Category Archives: Furniture Care

Tips on Repairing Wood Finishes

Water Rings

water ringsWater ring stains on wood finishes can be easily removed by ironing them out.  Just place a thick piece of cloth over the water ring and press it with a warm iron.  Rub the warm iron over the cloth-covered water ring until it disappears.

If the water ring is extremely stubborn, rub it with lemon or orange oil.  Let the oil set on the water ring for several hours or overnight, and wipe off the excess oil.  The water ring should be much less apparent or it may be completely gone.

Another remedy for water rings on furniture is a mixture of white toothpaste and mayonnaise.  Just rub the water ring with an equal mixture of white toothpaste and mayo and wipe off any leftovers.  Rub the area with orange oil or lemon oil, and the water ring should be gone.

Wood finishes that have been damaged by milk-based products can be cleaned and repaired by rubbing it with a soft rag and ammonia or a little silver polish.  Just cover your index finger with a rag and dip it in either straight ammonia or a dab of silver polish.  Rub the area to remove the stain and follow up by polishing with lemon oil or orange oil.


Wood dent fillers work well to repair small dents, but they rarely match the color of wood furniture.  Before using wood filler, try a trick using your iron.  Begin by removing the finish on the dent using the appropriate wood stripper and a cotton swab.  Be careful not to get solvent anywhere else on the furniture.  Place a clean damp rag over the dent, and lightly press the tip of the iron over the dented area for several seconds.  Dry the wood surface with a clean cloth.  Lightly sand the dented area, and refinish it to match the wood stain and varnish.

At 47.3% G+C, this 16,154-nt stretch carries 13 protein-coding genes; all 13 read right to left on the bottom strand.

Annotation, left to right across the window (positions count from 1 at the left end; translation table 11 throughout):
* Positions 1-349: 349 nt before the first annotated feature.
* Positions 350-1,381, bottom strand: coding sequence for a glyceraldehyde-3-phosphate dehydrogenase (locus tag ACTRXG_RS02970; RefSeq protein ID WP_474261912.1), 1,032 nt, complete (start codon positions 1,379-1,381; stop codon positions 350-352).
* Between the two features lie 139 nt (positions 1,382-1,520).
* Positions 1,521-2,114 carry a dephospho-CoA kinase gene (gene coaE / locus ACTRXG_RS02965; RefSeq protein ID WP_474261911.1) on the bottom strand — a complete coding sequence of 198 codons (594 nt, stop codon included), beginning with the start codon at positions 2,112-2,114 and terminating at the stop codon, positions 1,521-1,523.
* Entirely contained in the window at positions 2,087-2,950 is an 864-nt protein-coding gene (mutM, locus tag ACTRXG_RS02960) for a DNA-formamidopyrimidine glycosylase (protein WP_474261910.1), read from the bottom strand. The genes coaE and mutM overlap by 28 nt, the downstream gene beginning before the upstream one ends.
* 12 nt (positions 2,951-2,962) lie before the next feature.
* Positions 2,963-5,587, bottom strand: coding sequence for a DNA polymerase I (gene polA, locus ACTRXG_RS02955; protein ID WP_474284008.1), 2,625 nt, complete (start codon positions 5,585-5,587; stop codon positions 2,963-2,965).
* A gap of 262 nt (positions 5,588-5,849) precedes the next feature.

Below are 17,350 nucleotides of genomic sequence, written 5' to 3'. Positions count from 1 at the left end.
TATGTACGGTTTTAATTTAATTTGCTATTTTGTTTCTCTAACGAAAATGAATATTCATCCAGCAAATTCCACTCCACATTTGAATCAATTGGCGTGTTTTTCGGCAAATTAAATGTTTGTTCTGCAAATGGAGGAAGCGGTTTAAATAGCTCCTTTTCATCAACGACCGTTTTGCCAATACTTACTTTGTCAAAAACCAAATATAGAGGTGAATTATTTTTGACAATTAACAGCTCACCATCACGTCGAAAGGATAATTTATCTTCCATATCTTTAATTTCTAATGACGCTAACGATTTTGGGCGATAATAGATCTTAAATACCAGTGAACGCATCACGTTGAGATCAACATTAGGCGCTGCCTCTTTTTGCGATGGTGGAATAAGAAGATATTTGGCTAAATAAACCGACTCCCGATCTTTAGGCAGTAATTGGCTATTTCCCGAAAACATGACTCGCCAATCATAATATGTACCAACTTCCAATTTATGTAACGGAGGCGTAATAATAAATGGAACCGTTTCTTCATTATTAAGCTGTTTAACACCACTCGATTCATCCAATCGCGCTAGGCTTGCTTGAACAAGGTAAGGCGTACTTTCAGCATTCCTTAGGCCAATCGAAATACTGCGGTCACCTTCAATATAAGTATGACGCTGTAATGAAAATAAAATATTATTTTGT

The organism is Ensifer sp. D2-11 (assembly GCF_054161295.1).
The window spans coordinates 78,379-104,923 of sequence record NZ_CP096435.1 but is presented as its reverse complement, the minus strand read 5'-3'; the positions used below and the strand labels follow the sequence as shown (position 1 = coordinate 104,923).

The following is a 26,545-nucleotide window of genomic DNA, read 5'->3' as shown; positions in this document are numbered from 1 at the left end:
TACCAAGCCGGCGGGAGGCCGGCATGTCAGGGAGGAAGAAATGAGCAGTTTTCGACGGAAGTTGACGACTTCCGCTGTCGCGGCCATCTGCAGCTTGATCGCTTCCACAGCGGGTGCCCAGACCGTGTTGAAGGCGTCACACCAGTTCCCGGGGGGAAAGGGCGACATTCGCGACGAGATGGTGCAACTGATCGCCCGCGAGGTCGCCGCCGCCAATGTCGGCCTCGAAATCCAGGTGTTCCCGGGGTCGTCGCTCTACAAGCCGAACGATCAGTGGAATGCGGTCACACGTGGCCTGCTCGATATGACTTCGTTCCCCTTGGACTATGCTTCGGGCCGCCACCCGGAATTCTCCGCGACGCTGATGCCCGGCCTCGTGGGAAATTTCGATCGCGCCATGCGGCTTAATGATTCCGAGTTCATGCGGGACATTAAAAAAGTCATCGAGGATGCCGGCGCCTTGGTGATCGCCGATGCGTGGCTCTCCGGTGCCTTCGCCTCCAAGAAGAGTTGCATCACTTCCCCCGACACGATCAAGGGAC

Very light or minor scratches in the varnish sometimes disappear when rubbed with furniture polish or oil.  Almond oil sticks are also wonderful for repairing light scratches.  They often just disappear.  Deeper scratches that have removed the stain are also sometimes successfully covered using furniture repair sticks or even iodine.  If these methods of scratch repair are unsuccessful, try a couple of methods often used by professionals.

Light scratches or abrasions in the varnish of wood can often be blended in using a drop of lacquer thinner mixed with denatured alcohol.  Before trying this method, test a hidden area on the furniture to see how the solvent affects the varnish.  You only want to soften it, not remove it.  If the test gives satisfactory results, proceed with repairing the scratches or abrasions.  Use a very small, soft fine-tipped paintbrush to carefully apply the solvent and blend in the varnish that surrounds the damaged area.  Move the brush diagonally to achieve the best results.  After the area is smooth, allow it to dry, and apply a coating of lemon or orange oil.

When scratches are deep and can’t be repaired with simple repair methods, use a solvent following the same method above, and make sure the type of solvent you use will not completely remove the finish.  Heat the blade of a pallet knife or another thin flat-edged metal tool.  Place the end of a matching wood fill stick or varnish stick against the hot blade.  As it melts, spread the wood filler into the scratch and level the surface.